Electronic Dream Plant

Wasp Deluxe

Updated: 2004-02-17

Finally I found my first EDP-machine with moving keys, the Wasp Deluxe. It's basically a standard Wasp but with a real keyboard. There are other differencies as well though...

It was a quite funny story. In my endless search of EDP-models I still miss I searched the net and mailed all the guys I found that owned one and didn't seem to cherish it beyond all hope (i e, not the collectors!). I found an entry in a guestbook and heard nothing until almost a year later when the owner had decided to sell and had kept (!) my mail "just in case"... We agreed on a decent price (very decent if you ask me and the "market") and a week later I picked it up. 

Now to the Wasp Deluxe and it's features - first of all the housing is so much bigger (approx like a Korg Mono/Poly) and it also weights more than three times what a standard Wasp does not to mention the logos which are HUGE! It's made of real wood (brasilian mahogny if you read the bragging in one of the product catalogues, not very environmentally correct these days). The bottom though is cheapo fake wood. It has a sturdy steel panel, far better than both the standard and the special models. 

The fitted speaker is bigger, the circuit board is re-designed and has wider spacing between potentiometers as well as the added features of oscillator mixer and audio in! The audio in however, is routed right into the place where the "off" position of the waveform selector normally is, without any resistance whatsoever! The knobs are the same as the second generation of the standard Wasp. Though the case is so big it still has external PSU or battery to rely on which is strange 'cause there is so much extra space inside...

My copy is rumoured to have belonged to a Guy who worked as a Sales Manager at EDP back in the days. The stir stick was made for him and it controls pitch horisontally and cutoff vertically. Pitch control can be defeated via the red push button beside it. The other red button is a spring-back button defeating pitch modulation of the oscillator by the LFO and is obviously intended as a performance control. The last button (by the speaker) was added by the former owner and kills the hum from the speaker (and the speaker).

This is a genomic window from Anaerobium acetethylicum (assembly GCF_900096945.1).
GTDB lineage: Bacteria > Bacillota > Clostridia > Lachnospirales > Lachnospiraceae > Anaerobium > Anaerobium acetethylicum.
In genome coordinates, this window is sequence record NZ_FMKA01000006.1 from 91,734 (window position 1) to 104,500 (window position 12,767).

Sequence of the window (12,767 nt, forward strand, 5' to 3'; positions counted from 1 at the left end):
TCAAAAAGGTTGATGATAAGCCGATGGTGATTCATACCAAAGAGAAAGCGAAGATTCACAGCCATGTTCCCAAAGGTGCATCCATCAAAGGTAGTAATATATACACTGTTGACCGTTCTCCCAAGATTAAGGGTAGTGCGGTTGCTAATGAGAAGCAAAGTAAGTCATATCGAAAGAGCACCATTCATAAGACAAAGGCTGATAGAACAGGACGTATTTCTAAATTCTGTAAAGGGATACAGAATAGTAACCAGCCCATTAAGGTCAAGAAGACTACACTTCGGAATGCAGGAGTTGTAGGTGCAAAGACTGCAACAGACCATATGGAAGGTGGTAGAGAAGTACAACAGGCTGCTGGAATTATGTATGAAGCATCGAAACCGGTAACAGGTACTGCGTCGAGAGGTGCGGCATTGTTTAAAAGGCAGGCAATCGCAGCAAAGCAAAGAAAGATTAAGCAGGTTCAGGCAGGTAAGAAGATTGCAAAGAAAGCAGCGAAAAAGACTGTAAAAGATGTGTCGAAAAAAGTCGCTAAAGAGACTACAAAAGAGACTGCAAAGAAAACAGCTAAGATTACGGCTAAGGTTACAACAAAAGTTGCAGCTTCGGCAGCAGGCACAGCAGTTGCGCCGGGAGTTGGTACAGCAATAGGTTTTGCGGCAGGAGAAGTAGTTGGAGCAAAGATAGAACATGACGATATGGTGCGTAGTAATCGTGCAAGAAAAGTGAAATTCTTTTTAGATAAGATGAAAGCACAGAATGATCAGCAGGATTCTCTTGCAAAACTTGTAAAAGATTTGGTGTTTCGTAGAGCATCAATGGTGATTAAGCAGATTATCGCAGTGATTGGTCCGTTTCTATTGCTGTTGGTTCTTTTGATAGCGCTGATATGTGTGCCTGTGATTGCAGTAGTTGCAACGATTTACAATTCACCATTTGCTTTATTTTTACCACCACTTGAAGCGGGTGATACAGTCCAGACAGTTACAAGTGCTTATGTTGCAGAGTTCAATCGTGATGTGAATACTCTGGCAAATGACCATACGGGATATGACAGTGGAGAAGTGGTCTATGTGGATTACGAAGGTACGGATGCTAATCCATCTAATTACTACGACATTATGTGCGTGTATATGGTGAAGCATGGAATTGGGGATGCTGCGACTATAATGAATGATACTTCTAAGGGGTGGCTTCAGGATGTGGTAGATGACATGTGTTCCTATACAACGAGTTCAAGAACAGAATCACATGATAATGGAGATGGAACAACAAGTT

In one of the mails from a former employee at EDP he wrote me and said that few Wasp Deluxes found their way outside "the inner core", meaning that few except the employees and their friends ever bought a Deluxe model. Adrian Wagner describes it as "an ergonomic failure" because the weight and design is crappy if you want to place it on top of a Rhodes piano... It simply falls off!

The Wasp Deluxe has like most of the wooden models a small handwritten sticker underneath that holds the serial number. In this case 4034 (40 seems to be the model number and 34 the number in the production run). But a peak inside shows a better looking label that confirms the handwritten one.

EDP Wasp Deluxe specifications;

Keyboard 37 keys, 3 octaves
Oscillators FCO's (DCO's), switchable between ramp, pulsewidth (osc 1), square (osc 2)
Filter 12 dB/oct, switchable between lowpass, bandpass (6 dB/oct), highpass (and famous indeed!)
Envelopes ADS(incl repeat) & AD+Delay (incl repeat)
LFO sine, ramp, sawtooth, square, noise, sample & hold (called random)
Noise generator white
Connections line out, phones out, power in, audio in, EDP link in, EDP link out/through
Housing wood and steel
Dimensions 730 x 460 x 145 mm
Weight approx. 7 kg
Released 1979
Quantity produced approx. 50 ("no more than 100" according to EDP themselves)
Pros Looks good, sounds amazing, external in to filter so no need for a crappy Doepfer/MAM-copy of the filter design...
Cons Quite expensive if you're just after the sound (then buy a standard model). Interfacing is messy without wrecking the Wasp or getting an external midi converter that converts to the EDP-link system... (not many do)
Price? (bargain,
fair, horrible)
$900, 1400, 1900

Happy browsing and don't hesitate to drop me a line at: jesperXelectronic-obsession.se

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